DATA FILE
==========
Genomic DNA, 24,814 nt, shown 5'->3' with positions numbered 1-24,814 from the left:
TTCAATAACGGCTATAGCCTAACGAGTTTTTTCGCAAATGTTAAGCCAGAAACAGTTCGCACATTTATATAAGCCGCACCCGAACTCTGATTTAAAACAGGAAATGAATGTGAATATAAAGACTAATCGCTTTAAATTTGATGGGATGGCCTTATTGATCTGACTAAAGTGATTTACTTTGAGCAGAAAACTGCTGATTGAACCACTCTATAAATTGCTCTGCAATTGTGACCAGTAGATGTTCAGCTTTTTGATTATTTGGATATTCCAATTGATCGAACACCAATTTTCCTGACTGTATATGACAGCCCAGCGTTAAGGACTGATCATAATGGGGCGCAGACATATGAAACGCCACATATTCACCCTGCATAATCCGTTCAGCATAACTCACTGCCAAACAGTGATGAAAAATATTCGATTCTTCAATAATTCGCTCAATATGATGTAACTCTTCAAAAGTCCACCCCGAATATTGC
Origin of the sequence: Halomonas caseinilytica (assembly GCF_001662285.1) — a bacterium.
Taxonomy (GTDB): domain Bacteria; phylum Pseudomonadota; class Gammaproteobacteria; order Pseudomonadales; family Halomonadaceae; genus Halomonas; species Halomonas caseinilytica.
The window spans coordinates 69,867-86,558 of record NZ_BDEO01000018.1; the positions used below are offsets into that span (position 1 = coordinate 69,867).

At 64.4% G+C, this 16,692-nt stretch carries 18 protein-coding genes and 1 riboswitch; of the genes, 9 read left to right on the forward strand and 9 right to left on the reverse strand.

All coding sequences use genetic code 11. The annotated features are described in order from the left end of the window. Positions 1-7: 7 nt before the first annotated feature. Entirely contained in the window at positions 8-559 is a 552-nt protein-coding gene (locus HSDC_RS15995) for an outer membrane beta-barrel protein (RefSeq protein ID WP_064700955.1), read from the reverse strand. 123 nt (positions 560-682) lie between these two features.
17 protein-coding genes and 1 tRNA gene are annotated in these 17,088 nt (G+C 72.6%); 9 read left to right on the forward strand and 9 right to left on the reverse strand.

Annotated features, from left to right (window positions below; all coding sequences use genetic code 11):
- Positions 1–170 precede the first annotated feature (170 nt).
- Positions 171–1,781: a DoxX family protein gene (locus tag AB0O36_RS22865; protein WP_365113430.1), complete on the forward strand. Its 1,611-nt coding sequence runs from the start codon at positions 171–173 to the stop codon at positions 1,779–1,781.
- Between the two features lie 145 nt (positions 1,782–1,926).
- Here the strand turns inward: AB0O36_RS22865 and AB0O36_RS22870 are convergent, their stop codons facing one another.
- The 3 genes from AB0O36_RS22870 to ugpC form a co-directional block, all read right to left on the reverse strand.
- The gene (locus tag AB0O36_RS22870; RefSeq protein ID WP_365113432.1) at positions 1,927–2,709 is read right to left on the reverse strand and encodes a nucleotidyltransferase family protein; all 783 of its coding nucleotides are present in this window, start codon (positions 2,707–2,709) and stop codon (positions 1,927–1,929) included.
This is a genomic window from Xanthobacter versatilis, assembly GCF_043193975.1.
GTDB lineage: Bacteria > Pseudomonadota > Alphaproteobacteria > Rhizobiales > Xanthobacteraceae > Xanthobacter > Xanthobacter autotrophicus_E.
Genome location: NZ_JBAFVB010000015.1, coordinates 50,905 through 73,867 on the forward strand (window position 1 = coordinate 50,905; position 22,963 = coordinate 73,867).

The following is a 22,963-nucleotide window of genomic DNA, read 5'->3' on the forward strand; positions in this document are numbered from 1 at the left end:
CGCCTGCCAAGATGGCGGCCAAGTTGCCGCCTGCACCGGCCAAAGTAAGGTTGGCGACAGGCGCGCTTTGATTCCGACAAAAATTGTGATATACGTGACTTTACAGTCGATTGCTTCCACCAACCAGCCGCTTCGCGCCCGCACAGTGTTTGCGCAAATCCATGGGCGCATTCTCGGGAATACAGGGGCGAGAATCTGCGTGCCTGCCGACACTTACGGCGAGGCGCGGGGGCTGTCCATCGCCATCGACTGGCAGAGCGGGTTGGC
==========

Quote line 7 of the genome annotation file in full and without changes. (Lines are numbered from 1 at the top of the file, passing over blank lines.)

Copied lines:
All coding sequences use genetic code 11. The annotated features are described in order from the left end of the window. Positions 1-7: 7 nt before the first annotated feature. Entirely contained in the window at positions 8-559 is a 552-nt protein-coding gene (locus HSDC_RS15995) for an outer membrane beta-barrel protein (RefSeq protein ID WP_064700955.1), read from the reverse strand. 123 nt (positions 560-682) lie between these two features.